On the one hand I can use this template and apply it to my relationship with the world. I would say there lies a bright and hopeful innocence inside of me, one that wants to create and live and chase its dreams. Those innocent desires can be threatened, though, when surrounded by a vain world that derides the hopeful’s efforts and crushes their hopes with sharp cynicism and cruel mockery. I need to be careful to keep that world at bay so that I can remain uncorrupted and optimistic.

But then on the other hand, I start to think this template is a model for my relationship with my son. My son is innocent, so full of life and wonder. I am vain, and the same hopes and dreams I just mentioned before are ones I pursue for my own prestige and pleasure, purely selfish desires. If I allow my vanity to rule me I am cautioned by the tale that my son’s innocence will be the price I have to pay. Many a bright child has lost a part of themselves when they were left under-nurtured and unconnected from parents that were too busy pursuing their own dreams.

But looking at both of those prior examples now I start to think that both the innocence and vanity lie within me all at the same time. Sometimes what I do is done with honest intentions and it is innocent, sometimes it is done for selfish gain, and it is vanity. I never have made a choice that was partially divided between the two, it was either one or the other, thus we see that these concepts truly do stand at odds to one another. Each time I make a choice that is driven by vanity, I can feel that good innocence in me diminish a little bit and at times I have driven it down to the point where it seems to die. Sometimes I cannot even recall how to act purely from the heart anymore.

Snow White is a meditation on some very sobering thoughts, and this somberness deserves to be paused on and felt in their full impact. But this isn’t where the story of Snow White ends, is it? After innocence has been destroyed by vanity and left powerless for a time, she ultimately comes back to life. Not by her own power, mind you, but by true love’s first kiss. This is the most important lesson of the entire story. The dual-message of Snow White is first a warning that each of us will feel the death of innocence within us at the hands of vanity, but when this happens the story affirms we can rekindle that innocence anew by an act of pure love. This isn’t as grandiose as the arrival of a charming prince to whisk us away, nor is it going to be able to solve all of our problems, but these moments do exist and they are profound influences in our lives, no matter how small and simple they may be. This is where the parent reconciles with their estranged child, the kind word from a friend that compels an artist to try again, the tearful apology to oneself followed by a commitment to be a better person. This is healing in the midst of sorrow, and through it what was lost can be rekindled, and the potential for a happily ever after can return.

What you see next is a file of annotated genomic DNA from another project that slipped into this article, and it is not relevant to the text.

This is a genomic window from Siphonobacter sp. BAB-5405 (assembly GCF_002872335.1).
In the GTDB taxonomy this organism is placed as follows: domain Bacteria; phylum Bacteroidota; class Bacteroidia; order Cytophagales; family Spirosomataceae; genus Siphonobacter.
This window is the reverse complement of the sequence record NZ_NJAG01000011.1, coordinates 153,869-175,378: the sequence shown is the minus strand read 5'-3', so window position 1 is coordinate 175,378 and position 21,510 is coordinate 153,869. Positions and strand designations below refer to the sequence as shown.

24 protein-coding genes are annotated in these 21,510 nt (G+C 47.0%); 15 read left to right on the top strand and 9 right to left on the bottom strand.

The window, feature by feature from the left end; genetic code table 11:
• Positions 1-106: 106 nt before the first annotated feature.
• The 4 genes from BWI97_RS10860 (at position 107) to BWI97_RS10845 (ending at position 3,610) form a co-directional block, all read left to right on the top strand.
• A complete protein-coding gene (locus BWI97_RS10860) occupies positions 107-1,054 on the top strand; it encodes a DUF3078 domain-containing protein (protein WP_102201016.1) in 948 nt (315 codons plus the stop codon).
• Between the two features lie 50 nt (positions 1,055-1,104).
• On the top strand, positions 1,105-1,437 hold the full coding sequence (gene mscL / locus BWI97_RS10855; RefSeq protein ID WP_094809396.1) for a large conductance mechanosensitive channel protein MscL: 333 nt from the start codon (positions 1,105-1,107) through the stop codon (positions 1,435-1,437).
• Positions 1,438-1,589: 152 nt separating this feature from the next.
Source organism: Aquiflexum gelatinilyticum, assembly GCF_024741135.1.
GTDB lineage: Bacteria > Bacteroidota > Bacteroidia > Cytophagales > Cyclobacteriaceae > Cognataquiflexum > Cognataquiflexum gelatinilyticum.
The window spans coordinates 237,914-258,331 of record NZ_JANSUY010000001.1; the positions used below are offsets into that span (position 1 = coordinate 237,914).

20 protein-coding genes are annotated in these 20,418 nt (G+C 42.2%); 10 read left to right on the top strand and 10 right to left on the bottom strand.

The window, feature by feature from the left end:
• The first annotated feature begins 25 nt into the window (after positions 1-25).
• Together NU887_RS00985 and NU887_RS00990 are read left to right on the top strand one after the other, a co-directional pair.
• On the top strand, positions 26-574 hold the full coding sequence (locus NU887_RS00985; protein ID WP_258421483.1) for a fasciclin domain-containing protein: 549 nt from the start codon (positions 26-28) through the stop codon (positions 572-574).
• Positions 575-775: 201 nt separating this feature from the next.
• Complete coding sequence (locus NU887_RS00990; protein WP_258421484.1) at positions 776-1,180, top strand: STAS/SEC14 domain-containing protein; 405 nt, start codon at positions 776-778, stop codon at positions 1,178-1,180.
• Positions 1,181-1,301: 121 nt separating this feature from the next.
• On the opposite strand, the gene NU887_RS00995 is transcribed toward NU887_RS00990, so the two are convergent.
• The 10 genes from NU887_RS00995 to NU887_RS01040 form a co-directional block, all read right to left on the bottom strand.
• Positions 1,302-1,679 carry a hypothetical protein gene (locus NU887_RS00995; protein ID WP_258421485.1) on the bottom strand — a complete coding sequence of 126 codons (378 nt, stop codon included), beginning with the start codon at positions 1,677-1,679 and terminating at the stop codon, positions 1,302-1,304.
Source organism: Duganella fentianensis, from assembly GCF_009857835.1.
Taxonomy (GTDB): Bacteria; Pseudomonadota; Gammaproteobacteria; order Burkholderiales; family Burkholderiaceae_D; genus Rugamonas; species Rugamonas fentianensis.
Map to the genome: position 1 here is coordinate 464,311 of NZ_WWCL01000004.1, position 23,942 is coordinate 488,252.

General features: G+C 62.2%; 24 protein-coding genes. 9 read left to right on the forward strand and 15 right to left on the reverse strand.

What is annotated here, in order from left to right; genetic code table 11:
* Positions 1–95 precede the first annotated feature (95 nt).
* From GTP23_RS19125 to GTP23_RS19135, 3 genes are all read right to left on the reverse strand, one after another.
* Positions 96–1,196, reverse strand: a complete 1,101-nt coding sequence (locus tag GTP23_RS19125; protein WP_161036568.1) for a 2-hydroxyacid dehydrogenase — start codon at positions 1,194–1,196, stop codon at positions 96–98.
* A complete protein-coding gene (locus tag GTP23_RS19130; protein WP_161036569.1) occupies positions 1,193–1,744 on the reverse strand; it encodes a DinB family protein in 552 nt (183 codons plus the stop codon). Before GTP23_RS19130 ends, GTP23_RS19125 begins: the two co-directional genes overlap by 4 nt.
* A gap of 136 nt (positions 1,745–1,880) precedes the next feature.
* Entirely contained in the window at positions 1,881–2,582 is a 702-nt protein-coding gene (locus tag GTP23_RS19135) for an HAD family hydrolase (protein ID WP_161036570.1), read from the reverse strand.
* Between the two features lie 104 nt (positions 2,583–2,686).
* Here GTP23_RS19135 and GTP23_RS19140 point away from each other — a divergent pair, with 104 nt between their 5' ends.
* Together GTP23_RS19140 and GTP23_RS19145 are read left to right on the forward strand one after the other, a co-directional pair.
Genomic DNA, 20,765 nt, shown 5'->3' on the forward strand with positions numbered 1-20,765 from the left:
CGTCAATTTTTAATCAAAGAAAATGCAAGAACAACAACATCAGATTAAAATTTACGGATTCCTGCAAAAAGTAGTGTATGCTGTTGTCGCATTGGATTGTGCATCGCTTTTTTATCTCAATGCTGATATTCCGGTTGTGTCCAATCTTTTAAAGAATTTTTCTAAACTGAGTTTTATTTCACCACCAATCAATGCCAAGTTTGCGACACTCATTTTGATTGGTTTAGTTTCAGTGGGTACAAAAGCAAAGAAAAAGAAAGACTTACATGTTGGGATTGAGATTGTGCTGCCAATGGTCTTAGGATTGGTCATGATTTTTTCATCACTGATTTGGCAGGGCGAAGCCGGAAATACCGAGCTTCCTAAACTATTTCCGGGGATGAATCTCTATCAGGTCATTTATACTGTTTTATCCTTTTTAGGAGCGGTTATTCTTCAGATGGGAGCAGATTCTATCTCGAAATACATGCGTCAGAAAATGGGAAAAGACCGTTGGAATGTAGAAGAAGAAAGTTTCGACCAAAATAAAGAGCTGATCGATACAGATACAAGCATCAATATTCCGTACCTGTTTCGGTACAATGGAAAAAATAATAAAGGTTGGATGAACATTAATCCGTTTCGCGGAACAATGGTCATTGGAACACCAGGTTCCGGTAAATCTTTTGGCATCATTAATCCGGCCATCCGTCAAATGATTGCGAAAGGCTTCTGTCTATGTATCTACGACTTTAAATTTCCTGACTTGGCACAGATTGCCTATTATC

If you start looking at fairy tales with the mindset of finding what core principles the characters represent, you may be surprised at all the profound lessons they have been trying to teach us. Pinocchio is mortal man striving through earth life to become like his real father, Hansel and Gretel are the pairing of both resourcefulness and bravery against all the world, Beauty and the Beast is an examination on the natures of true beauty and true ugliness, and the Little Mermaid is about the infinite value of the human soul.

When we hear these stories as children we feel them connect to something to our inner selves, yet do not have the capacity to understand exactly what it means. We know there is a truth here, but we cannot give voice to what that truth is. When we visit these stories again with the experiences and scars of adult life, we start to give names to the reasons why we loved them.

I’m definitely not ready to craft my own fairy tale that could hope to stand among these giants, however I would like to try at simply creating a character that represents a single, constant idea. That character may not seem like much a person, but I hope to make him represent a real part of a person, and when his thread is combined with others I hope a tapestry of meaning will emerge. Please come back Thursday to meet this first allegory.